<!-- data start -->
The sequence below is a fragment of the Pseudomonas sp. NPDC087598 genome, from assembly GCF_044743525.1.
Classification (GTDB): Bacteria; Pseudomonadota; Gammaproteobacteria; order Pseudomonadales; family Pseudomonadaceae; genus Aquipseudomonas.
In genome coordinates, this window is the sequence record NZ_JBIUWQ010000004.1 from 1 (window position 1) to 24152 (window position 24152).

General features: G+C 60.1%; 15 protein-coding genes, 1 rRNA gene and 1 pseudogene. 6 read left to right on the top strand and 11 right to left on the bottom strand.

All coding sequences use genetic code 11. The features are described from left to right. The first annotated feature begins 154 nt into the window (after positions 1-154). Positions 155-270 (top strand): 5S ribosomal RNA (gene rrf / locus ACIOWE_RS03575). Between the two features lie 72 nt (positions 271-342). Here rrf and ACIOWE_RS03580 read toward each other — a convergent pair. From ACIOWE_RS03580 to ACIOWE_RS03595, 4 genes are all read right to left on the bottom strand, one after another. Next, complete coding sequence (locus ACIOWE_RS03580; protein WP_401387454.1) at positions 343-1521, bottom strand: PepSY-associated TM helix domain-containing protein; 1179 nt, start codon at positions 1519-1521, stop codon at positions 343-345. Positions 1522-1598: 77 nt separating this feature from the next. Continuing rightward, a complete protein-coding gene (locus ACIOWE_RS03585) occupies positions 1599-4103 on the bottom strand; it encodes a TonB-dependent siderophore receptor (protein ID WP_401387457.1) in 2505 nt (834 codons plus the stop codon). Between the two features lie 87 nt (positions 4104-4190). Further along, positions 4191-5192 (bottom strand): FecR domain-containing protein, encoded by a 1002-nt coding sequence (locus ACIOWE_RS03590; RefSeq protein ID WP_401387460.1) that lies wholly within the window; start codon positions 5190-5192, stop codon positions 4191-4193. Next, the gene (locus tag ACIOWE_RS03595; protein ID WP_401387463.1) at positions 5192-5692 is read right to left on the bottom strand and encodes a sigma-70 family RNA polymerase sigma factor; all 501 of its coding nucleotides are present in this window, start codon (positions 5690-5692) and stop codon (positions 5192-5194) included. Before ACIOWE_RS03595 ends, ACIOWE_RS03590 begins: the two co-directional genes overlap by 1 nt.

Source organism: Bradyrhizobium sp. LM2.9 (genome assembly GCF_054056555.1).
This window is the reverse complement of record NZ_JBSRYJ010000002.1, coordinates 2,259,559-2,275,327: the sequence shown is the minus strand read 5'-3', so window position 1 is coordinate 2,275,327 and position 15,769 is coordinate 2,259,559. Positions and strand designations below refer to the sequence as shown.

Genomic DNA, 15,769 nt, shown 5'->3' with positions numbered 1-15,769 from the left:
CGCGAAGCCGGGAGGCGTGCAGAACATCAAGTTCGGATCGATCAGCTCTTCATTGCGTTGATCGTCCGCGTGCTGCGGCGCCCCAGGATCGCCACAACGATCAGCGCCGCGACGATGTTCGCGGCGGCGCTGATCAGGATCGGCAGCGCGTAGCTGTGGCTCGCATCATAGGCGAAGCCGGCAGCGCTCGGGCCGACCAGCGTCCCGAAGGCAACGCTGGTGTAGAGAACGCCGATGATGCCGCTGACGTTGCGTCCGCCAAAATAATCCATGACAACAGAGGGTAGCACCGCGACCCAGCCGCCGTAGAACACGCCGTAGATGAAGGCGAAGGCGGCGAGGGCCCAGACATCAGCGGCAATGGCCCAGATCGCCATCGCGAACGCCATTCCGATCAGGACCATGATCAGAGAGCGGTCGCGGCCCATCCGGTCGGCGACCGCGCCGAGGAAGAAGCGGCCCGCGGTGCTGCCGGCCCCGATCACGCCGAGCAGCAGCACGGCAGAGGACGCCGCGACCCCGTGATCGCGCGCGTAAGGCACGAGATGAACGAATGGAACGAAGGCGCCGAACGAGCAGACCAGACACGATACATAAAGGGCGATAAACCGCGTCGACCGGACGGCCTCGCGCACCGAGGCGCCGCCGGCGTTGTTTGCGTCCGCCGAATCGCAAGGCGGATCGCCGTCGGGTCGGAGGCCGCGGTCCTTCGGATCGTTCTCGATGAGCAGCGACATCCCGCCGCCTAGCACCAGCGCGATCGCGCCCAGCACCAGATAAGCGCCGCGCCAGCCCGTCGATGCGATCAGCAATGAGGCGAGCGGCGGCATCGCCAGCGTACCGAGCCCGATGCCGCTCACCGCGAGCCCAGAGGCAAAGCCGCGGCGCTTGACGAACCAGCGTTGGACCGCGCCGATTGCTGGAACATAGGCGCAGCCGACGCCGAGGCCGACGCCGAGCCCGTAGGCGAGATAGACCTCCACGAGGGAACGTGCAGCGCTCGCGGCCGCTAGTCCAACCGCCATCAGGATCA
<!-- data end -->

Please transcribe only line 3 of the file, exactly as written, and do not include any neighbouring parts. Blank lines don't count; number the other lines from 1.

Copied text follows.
In genome coordinates, this window is the sequence record NZ_JBIUWQ010000004.1 from 1 (window position 1) to 24152 (window position 24152).